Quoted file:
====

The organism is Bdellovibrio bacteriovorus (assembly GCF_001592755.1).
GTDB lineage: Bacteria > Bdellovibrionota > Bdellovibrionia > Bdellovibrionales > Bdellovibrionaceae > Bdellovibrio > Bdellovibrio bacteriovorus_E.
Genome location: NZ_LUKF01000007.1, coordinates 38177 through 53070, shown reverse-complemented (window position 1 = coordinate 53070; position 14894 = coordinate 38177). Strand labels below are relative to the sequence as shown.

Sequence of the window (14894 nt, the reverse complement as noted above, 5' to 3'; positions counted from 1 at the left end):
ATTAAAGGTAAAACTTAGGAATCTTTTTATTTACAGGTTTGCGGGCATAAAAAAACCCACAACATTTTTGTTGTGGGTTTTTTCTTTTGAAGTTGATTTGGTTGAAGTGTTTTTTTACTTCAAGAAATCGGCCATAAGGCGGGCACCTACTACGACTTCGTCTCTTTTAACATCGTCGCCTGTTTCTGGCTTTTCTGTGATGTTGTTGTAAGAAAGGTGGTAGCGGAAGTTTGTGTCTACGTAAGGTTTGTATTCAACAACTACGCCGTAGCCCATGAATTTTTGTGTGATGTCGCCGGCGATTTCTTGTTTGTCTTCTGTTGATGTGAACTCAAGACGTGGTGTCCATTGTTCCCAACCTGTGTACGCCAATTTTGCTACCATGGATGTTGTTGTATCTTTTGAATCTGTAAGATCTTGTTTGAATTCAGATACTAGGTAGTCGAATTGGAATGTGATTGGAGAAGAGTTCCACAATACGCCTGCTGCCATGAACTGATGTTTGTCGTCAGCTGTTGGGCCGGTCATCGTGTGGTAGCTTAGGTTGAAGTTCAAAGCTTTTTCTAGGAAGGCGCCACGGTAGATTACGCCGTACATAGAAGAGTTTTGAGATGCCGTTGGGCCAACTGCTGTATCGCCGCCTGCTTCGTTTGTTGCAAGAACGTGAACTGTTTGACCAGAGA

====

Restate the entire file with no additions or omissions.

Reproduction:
The organism is Bdellovibrio bacteriovorus (assembly GCF_001592755.1).
GTDB lineage: Bacteria > Bdellovibrionota > Bdellovibrionia > Bdellovibrionales > Bdellovibrionaceae > Bdellovibrio > Bdellovibrio bacteriovorus_E.
Genome location: NZ_LUKF01000007.1, coordinates 38177 through 53070, shown reverse-complemented (window position 1 = coordinate 53070; position 14894 = coordinate 38177). Strand labels below are relative to the sequence as shown.

Sequence of the window (14894 nt, the reverse complement as noted above, 5' to 3'; positions counted from 1 at the left end):
ATTAAAGGTAAAACTTAGGAATCTTTTTATTTACAGGTTTGCGGGCATAAAAAAACCCACAACATTTTTGTTGTGGGTTTTTTCTTTTGAAGTTGATTTGGTTGAAGTGTTTTTTTACTTCAAGAAATCGGCCATAAGGCGGGCACCTACTACGACTTCGTCTCTTTTAACATCGTCGCCTGTTTCTGGCTTTTCTGTGATGTTGTTGTAAGAAAGGTGGTAGCGGAAGTTTGTGTCTACGTAAGGTTTGTATTCAACAACTACGCCGTAGCCCATGAATTTTTGTGTGATGTCGCCGGCGATTTCTTGTTTGTCTTCTGTTGATGTGAACTCAAGACGTGGTGTCCATTGTTCCCAACCTGTGTACGCCAATTTTGCTACCATGGATGTTGTTGTATCTTTTGAATCTGTAAGATCTTGTTTGAATTCAGATACTAGGTAGTCGAATTGGAATGTGATTGGAGAAGAGTTCCACAATACGCCTGCTGCCATGAACTGATGTTTGTCGTCAGCTGTTGGGCCGGTCATCGTGTGGTAGCTTAGGTTGAAGTTCAAAGCTTTTTCTAGGAAGGCGCCACGGTAGATTACGCCGTACATAGAAGAGTTTTGAGATGCCGTTGGGCCAACTGCTGTATCGCCGCCTGCTTCGTTTGTTGCAAGAACGTGAACTGTTTGACCAGAGA